You are here

Collaboration in an interdependent world

Mar 30,2020 - Last updated at Mar 30,2020

This is an invaluable time to cultivate lessons learned. If there is one thing that we could all agree on is the fact that we are all interdependent and interconnected, we rise together and fall together. The mentality of "us" vs "them" is an evil understanding that has plagued humanity for centuries. In the age of globalisation, we need to be reminded of all social ills preventing us from realising our fullest potential as human beings and good stewards of the earth. An understanding of “us” vs “them” has torn communities apart and implanted racial discrimination based on ethnic, religious and racial backgrounds. When a global crisis comes sweeping forcefully across borders, what good does a mentality of "us" vs "them" do us? challenges such as a pandemic disease recognise no border, skin colour or social status.

The notion of human superiority in that we are better than others because of our political, religious, ethnic and racial affiliations becomes obsolete in a worldly disaster such as this one.

Today, all man-made barriers are broken down, they no longer serve anyone, we are all in this together. No wisdom, wealth, fame, social status, or knowledge can do us well except for one wisdom, that is, we should embrace our diversity and leverage each other's diverse talents, skills and experiences. That is how we ought to look at humanity and the world.

This is a universal calling for all those who lead and work with diverse people and teams across societal sectors and nations. Visionaries, change agents, leaders, managers, development practitioners and policymakers must embrace a culture of participation, collaboration and inclusivity. We need to align all efforts towards solving common challenges. This should be done via proper stakeholder engagement techniques.

One of the greatest lessons that ought to be cultivated is the need to lead collectively, and when we do so, we can overcome the toughest of all challenges. Government and civil society in Jordan portrayed a great collaborative example, many banks, private businesses and citizens donated money to the Ministry of Health to help combat this disease. The armed forces, journalists, doctors, public health personnel and officials are all working hard to fight the spread of this disease, and they all have been collaborating efficiently. Citizens have also shown good discipline and a commitment to follow the government's instructions for safety in most areas across Jordan. This can be described as collective leadership.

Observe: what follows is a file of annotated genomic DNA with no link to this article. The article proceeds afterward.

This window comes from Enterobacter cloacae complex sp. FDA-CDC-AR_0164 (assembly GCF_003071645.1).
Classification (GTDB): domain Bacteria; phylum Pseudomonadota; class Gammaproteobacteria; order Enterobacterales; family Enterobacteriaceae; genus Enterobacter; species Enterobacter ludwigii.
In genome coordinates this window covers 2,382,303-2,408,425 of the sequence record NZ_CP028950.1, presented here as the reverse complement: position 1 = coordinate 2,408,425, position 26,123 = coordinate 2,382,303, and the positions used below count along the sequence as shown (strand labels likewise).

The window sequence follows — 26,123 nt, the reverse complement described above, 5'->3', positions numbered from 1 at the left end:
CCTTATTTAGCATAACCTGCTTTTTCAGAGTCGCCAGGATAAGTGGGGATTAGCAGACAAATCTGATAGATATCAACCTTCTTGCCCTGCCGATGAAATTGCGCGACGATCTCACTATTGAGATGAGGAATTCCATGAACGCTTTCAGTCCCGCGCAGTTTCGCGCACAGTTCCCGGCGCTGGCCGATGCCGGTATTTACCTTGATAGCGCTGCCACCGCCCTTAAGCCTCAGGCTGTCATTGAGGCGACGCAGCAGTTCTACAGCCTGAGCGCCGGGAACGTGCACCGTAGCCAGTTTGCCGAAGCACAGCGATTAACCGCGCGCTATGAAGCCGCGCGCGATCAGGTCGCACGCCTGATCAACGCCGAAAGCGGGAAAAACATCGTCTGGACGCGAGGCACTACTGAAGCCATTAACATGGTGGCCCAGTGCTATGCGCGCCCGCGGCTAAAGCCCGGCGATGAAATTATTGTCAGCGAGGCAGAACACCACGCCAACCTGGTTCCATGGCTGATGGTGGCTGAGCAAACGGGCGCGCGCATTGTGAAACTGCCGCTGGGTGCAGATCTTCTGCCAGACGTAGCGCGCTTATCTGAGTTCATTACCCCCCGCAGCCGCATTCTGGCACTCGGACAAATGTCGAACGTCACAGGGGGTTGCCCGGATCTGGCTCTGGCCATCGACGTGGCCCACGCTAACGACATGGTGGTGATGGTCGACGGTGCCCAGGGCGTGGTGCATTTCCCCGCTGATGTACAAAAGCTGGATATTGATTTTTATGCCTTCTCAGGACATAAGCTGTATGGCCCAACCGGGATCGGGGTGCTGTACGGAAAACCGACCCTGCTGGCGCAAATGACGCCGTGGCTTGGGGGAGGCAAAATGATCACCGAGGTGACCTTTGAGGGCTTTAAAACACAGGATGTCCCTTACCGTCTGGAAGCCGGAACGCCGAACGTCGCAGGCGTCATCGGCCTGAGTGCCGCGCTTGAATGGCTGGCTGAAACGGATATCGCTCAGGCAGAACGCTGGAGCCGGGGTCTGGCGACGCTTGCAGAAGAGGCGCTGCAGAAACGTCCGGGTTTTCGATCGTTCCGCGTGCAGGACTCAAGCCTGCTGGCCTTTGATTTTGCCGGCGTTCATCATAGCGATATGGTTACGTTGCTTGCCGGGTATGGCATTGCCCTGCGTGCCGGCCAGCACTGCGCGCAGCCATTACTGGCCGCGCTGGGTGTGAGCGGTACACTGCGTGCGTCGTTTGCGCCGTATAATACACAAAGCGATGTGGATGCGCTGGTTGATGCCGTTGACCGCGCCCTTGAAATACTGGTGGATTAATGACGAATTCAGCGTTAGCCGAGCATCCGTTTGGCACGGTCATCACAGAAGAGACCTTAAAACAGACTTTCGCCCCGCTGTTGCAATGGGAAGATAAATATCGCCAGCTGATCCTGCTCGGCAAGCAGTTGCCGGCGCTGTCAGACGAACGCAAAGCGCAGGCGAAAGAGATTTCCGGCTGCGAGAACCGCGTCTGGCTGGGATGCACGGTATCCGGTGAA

This model of collaboration must be adopted and adapted to counter attack other national challenges, such as poverty and unemployment. Collaboration and leading collectively is an art and to cultivate a collective form of leadership in a community or a nation as a whole, we need to think of proper ways to delegate tasks according to people’s strengths and competencies to bring diverse talents and skills into a converging path.

Leadership in this sense is not a solo, nor a selfish endeavour but a process of copowerment. The principle of copowerment in development studies emphasises that mutual learning is a necessary component to foster growth and positive change, it is not a top-down approach rather a two-way model for mutual learning and growth. In this context, when different sectors such as government and civil society partner together to face challenges, they learn and accumulate experiences together to better face any future crisis in an ever more resilient manner.

The old ways are gone, and new dawn lies on the horizon. We and the world shall come out of this crisis more resilient. This experience invites us to embrace a spirit of mutual trust and cooperation and to think about collaborative models of engagement across different sectors to tackle challenges collaboratively. Let us all take this opportunity to learn the values of collaboration, trust, transparency and teamwork for a better future.

The writer is the founder at International Association of Facilitators – Jordan Chapter. A social platform dedicated to promoting a culture of participation and collaboration in organisations and communities and across sectors. He contributed this article to The Jordan Times

up
38 users have voted.

Add new comment

CAPTCHA
This question is for testing whether or not you are a human visitor and to prevent automated spam submissions.
7 + 1 =
Solve this simple math problem and enter the result. E.g. for 1+3, enter 4.

Newsletter

Get top stories and blog posts emailed to you each day.